Key Information Sets rolled out

From September 2012 would-be students have had access to far more essential information on the universities they are considering.

  • Education/Future signpostFor the first time, students can get additional help choosing an university as they can access detailed sets of information and make comparisons between institutions using Key Information Sets (KIS) published on the Unistats site.
  • The Key Information Sets cover 17 aspects of full- and part-time undergraduate courses, including student satisfaction, graduate outcomes, learning and teaching activities, assessment methods, tuition fees and student finance, accommodation and professional accreditation.
  • The data can be updated weekly.

Though the move was been welcomed by some, others have warned of “information overload” and say it represents a further step towards the “commodification” of higher education. Some have also counselled caution in the use of data which – in many cases – is being collated for the first time and could therefore have some potential unintended consequences.

  • The Unistats site has been available since 2007, enabling students to search and compare subject-based course information at different institutions.
  • KIS covers all full-time and part-time undergraduate courses planned for 2013–14 in institutions that subscribe to the Quality Assurance Agency (QAA), and also undergraduate programmes taught through further education colleges in England and Wales.
  • The only exceptions are short courses (one year full-time equivalent or less), postgraduate cUnistats logoourses, those delivered wholly overseas and closed courses.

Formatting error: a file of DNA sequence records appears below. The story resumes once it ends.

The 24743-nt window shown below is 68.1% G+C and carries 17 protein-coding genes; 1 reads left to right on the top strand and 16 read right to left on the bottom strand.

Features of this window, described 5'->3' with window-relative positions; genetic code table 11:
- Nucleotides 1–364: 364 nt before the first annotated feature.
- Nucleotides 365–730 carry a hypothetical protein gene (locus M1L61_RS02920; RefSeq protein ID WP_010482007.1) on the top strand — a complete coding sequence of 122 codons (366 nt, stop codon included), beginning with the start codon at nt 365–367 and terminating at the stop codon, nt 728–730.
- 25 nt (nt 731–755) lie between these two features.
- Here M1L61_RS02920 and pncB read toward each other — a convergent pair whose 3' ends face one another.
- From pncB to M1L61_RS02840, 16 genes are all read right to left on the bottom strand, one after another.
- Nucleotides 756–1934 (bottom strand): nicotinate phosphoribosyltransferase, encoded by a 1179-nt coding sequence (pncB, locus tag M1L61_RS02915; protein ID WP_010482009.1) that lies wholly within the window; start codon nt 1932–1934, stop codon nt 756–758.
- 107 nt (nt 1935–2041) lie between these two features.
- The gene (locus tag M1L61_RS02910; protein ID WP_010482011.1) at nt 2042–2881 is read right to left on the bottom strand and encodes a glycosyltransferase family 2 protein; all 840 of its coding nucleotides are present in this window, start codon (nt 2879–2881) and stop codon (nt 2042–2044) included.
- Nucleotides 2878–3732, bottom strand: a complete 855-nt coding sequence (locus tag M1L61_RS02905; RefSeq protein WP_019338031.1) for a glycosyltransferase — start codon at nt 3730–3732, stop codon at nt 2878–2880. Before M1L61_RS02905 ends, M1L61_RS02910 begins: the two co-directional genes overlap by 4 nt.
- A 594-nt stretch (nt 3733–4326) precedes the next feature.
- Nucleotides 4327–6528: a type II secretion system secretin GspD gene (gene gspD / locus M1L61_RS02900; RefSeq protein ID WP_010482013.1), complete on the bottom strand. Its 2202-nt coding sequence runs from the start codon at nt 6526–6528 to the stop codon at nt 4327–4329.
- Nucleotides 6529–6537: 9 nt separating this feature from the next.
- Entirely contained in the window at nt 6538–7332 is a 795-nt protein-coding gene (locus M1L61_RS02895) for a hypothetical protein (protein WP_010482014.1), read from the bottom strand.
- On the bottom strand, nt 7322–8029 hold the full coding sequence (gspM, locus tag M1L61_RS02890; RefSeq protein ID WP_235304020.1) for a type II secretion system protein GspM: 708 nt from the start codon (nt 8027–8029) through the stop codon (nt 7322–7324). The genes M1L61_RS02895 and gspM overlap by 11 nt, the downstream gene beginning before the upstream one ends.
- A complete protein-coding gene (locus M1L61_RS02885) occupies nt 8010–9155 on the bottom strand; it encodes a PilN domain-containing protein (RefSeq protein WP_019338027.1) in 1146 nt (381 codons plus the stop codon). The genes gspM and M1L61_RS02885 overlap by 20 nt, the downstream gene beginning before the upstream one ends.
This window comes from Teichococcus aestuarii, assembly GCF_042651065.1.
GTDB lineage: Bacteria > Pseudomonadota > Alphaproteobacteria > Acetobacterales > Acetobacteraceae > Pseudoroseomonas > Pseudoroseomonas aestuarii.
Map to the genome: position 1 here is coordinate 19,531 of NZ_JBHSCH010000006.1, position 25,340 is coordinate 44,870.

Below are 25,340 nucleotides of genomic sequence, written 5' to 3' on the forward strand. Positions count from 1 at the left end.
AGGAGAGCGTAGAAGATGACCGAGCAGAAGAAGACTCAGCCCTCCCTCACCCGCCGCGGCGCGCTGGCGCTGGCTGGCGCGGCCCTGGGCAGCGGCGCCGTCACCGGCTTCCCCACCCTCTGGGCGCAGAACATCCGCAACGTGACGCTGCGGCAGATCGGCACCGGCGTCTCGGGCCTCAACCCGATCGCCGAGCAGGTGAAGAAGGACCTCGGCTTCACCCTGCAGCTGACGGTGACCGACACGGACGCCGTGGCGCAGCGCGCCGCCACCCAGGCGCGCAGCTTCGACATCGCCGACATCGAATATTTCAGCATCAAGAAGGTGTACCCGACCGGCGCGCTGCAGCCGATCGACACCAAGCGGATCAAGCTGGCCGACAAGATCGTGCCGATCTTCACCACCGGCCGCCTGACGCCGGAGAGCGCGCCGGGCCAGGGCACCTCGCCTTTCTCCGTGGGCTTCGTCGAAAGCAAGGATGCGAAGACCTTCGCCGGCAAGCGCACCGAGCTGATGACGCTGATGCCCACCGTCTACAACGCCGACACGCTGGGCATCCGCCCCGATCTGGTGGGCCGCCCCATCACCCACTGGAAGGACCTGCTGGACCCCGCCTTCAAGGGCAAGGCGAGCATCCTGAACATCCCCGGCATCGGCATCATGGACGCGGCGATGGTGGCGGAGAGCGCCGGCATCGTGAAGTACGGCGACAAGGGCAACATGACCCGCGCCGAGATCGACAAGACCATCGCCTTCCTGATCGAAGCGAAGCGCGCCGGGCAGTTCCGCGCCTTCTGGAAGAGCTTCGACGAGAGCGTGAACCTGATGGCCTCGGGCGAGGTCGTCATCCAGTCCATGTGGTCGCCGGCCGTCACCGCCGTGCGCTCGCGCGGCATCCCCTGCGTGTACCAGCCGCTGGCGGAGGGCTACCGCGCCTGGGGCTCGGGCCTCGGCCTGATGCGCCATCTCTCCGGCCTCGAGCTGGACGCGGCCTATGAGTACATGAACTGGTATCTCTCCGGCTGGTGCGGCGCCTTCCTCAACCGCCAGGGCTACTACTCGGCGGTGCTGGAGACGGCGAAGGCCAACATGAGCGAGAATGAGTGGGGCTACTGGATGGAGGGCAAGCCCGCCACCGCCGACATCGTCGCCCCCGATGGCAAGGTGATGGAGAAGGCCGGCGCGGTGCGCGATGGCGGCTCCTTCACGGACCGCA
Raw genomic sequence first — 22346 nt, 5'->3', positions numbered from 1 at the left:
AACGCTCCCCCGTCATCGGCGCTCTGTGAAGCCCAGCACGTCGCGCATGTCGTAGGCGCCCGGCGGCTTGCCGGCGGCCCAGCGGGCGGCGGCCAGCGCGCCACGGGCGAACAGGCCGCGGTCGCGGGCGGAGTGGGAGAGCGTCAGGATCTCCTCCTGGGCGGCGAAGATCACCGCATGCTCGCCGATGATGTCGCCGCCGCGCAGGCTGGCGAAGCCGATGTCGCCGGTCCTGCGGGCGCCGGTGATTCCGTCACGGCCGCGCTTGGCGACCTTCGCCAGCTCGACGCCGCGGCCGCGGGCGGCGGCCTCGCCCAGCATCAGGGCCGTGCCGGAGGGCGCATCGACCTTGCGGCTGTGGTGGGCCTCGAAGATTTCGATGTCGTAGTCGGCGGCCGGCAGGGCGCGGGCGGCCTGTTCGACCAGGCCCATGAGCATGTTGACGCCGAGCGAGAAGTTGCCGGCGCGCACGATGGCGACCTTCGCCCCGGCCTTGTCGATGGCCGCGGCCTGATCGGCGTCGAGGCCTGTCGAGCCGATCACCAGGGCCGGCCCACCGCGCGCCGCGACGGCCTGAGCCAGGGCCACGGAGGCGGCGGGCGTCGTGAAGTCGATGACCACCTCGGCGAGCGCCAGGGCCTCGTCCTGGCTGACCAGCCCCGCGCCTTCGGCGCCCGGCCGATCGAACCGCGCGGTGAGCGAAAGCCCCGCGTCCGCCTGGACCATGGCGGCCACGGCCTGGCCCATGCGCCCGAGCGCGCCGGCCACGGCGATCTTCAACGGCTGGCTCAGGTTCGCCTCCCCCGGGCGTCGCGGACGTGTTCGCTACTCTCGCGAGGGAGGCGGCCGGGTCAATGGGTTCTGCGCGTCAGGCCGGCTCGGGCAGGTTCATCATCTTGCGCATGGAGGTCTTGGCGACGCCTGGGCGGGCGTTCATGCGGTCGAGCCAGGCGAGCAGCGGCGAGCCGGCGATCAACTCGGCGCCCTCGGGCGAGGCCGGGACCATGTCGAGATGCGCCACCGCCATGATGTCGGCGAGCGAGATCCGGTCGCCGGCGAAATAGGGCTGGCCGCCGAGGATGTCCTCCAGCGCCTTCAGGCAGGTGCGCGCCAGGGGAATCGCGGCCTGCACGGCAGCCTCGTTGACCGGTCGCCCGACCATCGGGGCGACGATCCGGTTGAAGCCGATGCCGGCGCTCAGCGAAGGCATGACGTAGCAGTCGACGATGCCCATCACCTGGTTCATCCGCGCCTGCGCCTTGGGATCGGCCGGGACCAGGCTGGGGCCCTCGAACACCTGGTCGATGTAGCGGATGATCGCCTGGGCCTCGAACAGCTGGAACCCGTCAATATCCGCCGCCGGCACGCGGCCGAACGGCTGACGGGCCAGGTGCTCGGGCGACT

• The new site is being developed by Eduserv, a not-for-profit web development and hosting company, for the Higher Education Funding Council for England (Hefce) on behalf of all the UK funding bodies.

The decision to publish all the KIS data on one site was driven by a wish to create a central source of comparable statistics to enable “robust” comparisons between courses and institutions.

University and college web pages will carry a widget displaying a small range of data with a link to the same facts and figures on the national KIS site. The widget will show up to 10 elements of the full KIS on a rolling display. Hefce expects all institutions to have embedded widgets on all relevant course pages by the end of October.

Development work is being overseen by a steering group chaired by Professor Janet Beer, vice-chancellor of Oxford Brookes University. Essential requirements are that the explanations and definitions of the data presented on the site are not misleading, do not create legal problems for individual institutions, and that they explain the data accurately in a way that potential students and their advisers understand.

While some data is being extracted from the National Student Survey and the Higher Education Statistics Agency’s (Hesa) Destination of Leavers from Higher Education survey, Hefce has, for this first year alone, had the task of sourcing facts and figures on learning and teaching activities, assessment methods, course accreditation, student financial support and accommodation costs from universities and colleges.

Hesa will collect this information – and more – from the second year onwards.

KIS is very much a work in progress with a range of additions scheduled for later years, including recognition by professional, statutory and regulatory bodies and the level and type of financing support – if any – from the university.

From the moment KIS is rolled out, it will be subjected to a review of users’ experience of the widget, the KIS and the new website to establish whether the process can be improved. Data provided by institutions on the site will also be audited.